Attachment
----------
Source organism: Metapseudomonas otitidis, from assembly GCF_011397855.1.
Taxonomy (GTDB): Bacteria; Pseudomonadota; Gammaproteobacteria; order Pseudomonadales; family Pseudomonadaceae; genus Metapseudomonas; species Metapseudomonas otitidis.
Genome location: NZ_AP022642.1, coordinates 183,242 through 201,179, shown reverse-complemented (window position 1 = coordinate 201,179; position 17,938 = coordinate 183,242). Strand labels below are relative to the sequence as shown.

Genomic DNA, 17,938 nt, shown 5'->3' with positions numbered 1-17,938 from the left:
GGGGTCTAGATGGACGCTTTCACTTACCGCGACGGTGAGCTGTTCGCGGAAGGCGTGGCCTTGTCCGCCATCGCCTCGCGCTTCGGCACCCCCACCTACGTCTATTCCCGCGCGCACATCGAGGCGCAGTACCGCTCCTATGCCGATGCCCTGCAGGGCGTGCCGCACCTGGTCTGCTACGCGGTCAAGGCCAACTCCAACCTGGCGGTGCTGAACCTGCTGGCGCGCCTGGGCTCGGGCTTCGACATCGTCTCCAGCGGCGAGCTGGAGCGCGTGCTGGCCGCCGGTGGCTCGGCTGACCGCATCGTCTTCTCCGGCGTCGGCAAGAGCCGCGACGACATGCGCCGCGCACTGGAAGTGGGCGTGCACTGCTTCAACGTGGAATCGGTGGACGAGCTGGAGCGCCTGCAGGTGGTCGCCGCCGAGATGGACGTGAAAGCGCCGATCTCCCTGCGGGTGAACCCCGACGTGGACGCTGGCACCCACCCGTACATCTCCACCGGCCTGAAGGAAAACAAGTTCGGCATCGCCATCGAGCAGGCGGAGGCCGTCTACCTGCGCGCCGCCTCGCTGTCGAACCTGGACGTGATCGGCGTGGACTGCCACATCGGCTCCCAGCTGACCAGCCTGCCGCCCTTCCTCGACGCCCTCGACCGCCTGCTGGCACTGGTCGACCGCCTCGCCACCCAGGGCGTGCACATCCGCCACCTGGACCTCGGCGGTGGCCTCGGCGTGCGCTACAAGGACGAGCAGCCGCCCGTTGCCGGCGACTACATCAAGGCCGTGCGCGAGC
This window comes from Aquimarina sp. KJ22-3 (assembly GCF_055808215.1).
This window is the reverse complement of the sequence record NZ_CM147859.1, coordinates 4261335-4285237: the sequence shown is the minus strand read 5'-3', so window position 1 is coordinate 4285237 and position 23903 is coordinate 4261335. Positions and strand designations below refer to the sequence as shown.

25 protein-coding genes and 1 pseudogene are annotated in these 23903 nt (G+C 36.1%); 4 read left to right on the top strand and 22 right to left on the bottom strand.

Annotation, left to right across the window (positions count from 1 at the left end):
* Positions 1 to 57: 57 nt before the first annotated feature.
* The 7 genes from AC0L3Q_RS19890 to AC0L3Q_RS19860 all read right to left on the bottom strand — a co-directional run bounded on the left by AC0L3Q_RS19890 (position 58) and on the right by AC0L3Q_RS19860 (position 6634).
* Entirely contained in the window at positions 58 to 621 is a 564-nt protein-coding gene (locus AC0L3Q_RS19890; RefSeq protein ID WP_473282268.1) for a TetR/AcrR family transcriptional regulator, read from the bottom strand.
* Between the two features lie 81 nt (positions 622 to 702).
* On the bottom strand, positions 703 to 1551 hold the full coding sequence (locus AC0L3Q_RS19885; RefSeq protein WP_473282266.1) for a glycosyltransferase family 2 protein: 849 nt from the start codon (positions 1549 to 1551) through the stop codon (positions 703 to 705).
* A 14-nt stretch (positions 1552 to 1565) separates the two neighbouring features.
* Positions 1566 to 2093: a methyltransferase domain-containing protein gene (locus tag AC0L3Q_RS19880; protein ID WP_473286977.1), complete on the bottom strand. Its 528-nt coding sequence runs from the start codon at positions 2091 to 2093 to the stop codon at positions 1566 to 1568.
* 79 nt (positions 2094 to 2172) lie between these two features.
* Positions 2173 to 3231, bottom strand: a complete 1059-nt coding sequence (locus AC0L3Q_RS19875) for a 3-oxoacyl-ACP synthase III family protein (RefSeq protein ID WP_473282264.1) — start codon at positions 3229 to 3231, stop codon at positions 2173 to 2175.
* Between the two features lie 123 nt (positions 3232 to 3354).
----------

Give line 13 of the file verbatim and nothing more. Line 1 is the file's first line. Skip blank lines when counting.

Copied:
* Between the two features lie 81 nt (positions 622 to 702).